Over twenty years ago, the current general manager of the Minnesota Timberwolves (David Kahn), then a sports columnist for the Oregonian, called for fans to boycott the team due to its decision to start Jerome Kersey and bench Kiki Vandeweghe.  (Kahn has apparently learned diddly-squat about basketball in the interim).


Today, the team enjoys far better press relations, despite the fact that the local media is still frequently critical.  Steve Patterson is long gone; Quick and Canzano are still here.  Many in the local media are contemptuous of current team president Larry Miller, who is frequently portrayed in the press as a yes-man and empty suit; but Miller hasn't made any attempt to retaliate.  A blogger (our own Ben Golliver) has been credentialed by the team--and Ben is frequently critical of team personnel.   But at least the media and team management have a working relationship.

However, my fear is that long term--the situation in Kamloops is where the sports world is heading.

We're starting to see it in politics.  We've seen several prominent politicians (including VP candidate Sarah Palin and Nevada Senate candidate Sharron Angle) essentially decide to ignore the mainstream media, accusing them of political bias and bad faith, and instead use "friendly" press outlets and social media such as Twitbook :) to take messages directly to the public.  (Don't laugh.  There's an iTunes app called "Twitbook".  Seriously.)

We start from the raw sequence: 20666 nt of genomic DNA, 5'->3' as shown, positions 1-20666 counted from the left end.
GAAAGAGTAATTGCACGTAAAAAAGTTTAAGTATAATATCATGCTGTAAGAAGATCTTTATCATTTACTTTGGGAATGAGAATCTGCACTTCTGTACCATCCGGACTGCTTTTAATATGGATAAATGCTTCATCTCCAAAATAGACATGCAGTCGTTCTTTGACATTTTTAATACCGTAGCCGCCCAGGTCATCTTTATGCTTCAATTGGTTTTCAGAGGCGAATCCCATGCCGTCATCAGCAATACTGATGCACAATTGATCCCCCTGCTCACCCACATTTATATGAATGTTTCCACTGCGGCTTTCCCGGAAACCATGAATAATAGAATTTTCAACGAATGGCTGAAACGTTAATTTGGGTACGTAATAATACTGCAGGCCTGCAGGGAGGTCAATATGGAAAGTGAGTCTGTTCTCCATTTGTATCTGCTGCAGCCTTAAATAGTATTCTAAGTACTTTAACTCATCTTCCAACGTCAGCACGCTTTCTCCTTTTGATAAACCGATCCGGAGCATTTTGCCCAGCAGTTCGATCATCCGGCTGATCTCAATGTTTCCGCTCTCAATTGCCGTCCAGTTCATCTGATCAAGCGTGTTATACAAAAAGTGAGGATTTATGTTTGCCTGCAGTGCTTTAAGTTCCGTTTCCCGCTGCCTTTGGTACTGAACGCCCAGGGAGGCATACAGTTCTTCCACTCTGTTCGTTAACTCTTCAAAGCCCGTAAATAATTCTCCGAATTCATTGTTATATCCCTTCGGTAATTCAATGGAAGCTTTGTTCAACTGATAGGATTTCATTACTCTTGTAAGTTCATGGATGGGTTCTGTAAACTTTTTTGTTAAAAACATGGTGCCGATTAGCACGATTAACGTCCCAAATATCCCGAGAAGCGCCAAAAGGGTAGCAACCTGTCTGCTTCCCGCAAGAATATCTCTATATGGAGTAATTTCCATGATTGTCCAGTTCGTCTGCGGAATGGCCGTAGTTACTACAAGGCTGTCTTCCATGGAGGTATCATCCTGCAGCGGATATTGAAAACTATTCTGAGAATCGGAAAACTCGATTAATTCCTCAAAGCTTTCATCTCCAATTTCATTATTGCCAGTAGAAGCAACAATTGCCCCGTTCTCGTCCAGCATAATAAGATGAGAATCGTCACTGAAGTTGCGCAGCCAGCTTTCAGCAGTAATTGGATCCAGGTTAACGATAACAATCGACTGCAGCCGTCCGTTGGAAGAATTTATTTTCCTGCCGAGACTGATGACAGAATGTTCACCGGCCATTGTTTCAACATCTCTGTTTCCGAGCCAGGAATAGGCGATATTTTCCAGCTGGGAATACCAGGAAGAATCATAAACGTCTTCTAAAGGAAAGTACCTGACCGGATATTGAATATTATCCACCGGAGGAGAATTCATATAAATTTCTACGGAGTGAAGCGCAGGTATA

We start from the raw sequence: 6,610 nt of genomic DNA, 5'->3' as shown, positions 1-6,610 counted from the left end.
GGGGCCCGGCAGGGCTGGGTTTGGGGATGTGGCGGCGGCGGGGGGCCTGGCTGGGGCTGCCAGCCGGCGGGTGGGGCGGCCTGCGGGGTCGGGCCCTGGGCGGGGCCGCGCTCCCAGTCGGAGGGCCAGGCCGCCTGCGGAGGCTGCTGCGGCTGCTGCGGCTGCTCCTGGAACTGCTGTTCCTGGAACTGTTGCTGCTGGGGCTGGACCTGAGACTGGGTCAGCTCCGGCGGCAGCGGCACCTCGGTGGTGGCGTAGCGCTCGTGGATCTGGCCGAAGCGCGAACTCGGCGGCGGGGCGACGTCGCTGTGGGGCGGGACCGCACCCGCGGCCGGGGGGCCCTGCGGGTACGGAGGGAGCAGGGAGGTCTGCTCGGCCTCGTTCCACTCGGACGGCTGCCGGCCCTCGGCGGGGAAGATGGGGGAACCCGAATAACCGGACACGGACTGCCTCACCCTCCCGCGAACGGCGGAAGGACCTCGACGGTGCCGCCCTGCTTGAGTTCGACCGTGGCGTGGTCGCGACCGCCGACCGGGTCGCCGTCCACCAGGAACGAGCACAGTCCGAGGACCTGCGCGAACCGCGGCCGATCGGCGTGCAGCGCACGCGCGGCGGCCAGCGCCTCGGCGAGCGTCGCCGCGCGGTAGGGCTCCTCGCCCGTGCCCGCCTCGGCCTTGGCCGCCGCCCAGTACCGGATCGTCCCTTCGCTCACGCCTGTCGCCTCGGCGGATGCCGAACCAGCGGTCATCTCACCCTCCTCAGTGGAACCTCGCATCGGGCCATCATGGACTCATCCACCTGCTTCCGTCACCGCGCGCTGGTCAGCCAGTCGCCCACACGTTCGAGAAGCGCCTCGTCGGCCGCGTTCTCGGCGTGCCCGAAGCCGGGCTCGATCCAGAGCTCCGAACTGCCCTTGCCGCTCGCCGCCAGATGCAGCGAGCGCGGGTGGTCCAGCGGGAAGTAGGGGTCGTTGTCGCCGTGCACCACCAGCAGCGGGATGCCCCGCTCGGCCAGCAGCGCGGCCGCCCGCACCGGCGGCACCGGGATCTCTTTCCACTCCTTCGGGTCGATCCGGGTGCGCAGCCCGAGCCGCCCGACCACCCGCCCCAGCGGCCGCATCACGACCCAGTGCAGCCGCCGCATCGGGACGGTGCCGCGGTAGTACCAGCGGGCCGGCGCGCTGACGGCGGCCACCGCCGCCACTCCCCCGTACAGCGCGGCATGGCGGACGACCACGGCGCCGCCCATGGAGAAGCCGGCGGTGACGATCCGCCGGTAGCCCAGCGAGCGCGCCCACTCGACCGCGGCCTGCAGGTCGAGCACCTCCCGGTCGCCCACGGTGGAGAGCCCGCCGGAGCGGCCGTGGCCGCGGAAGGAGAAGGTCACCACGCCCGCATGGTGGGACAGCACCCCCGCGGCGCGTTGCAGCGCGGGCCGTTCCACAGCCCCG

We've seen it in business for a long time, where virtually every large corporation in existence has blanket policies prohibiting employees (outside official spokespeople) from ever, EVER talking to the press about anything having to do with the copmany.  I can't talk about my employer's policy, BTW, you'll have to ask the corporate communications department about that.

We're also seeing the decline of the daily paper as an institution that Must Be Dealt With.  Many local papers have folded already.  The Oregonian grows slimmer each week.   And the Trail Blazers have invested more and more in their own media personnel--the team's media operation has gone beyond TV and radio broadcast to what I call "PReporting"--marketing campaigns packaged as journalism.  There's been a profound shift in national sports coverage from independent television networks (the former "Big Three") to dedicated sports networks like ESPN, TSN, and the like--who have a dual role in both covering sports as journalists, and in presenting and promoting it as broadcasters.